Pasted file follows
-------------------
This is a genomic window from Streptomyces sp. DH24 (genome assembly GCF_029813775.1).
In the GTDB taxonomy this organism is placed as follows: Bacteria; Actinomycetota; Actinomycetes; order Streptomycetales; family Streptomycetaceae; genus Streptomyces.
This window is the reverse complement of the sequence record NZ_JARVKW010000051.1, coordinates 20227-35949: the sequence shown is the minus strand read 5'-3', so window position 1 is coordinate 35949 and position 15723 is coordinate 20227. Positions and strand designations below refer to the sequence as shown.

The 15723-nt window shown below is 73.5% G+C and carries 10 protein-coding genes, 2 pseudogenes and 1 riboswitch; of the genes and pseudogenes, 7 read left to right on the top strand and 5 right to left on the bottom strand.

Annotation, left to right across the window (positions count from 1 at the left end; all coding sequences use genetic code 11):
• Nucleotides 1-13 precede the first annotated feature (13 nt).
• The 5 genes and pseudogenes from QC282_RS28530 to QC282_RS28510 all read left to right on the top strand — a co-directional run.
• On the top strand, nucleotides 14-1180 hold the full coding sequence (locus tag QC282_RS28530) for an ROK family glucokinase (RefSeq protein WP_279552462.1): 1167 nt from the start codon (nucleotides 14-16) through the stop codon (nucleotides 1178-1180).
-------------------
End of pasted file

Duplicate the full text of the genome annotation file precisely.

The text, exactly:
This is a genomic window from Streptomyces sp. DH24 (genome assembly GCF_029813775.1).
In the GTDB taxonomy this organism is placed as follows: Bacteria; Actinomycetota; Actinomycetes; order Streptomycetales; family Streptomycetaceae; genus Streptomyces.
This window is the reverse complement of the sequence record NZ_JARVKW010000051.1, coordinates 20227-35949: the sequence shown is the minus strand read 5'-3', so window position 1 is coordinate 35949 and position 15723 is coordinate 20227. Positions and strand designations below refer to the sequence as shown.

The 15723-nt window shown below is 73.5% G+C and carries 10 protein-coding genes, 2 pseudogenes and 1 riboswitch; of the genes and pseudogenes, 7 read left to right on the top strand and 5 right to left on the bottom strand.

Annotation, left to right across the window (positions count from 1 at the left end; all coding sequences use genetic code 11):
• Nucleotides 1-13 precede the first annotated feature (13 nt).
• The 5 genes and pseudogenes from QC282_RS28530 to QC282_RS28510 all read left to right on the top strand — a co-directional run.
• On the top strand, nucleotides 14-1180 hold the full coding sequence (locus tag QC282_RS28530) for an ROK family glucokinase (RefSeq protein WP_279552462.1): 1167 nt from the start codon (nucleotides 14-16) through the stop codon (nucleotides 1178-1180).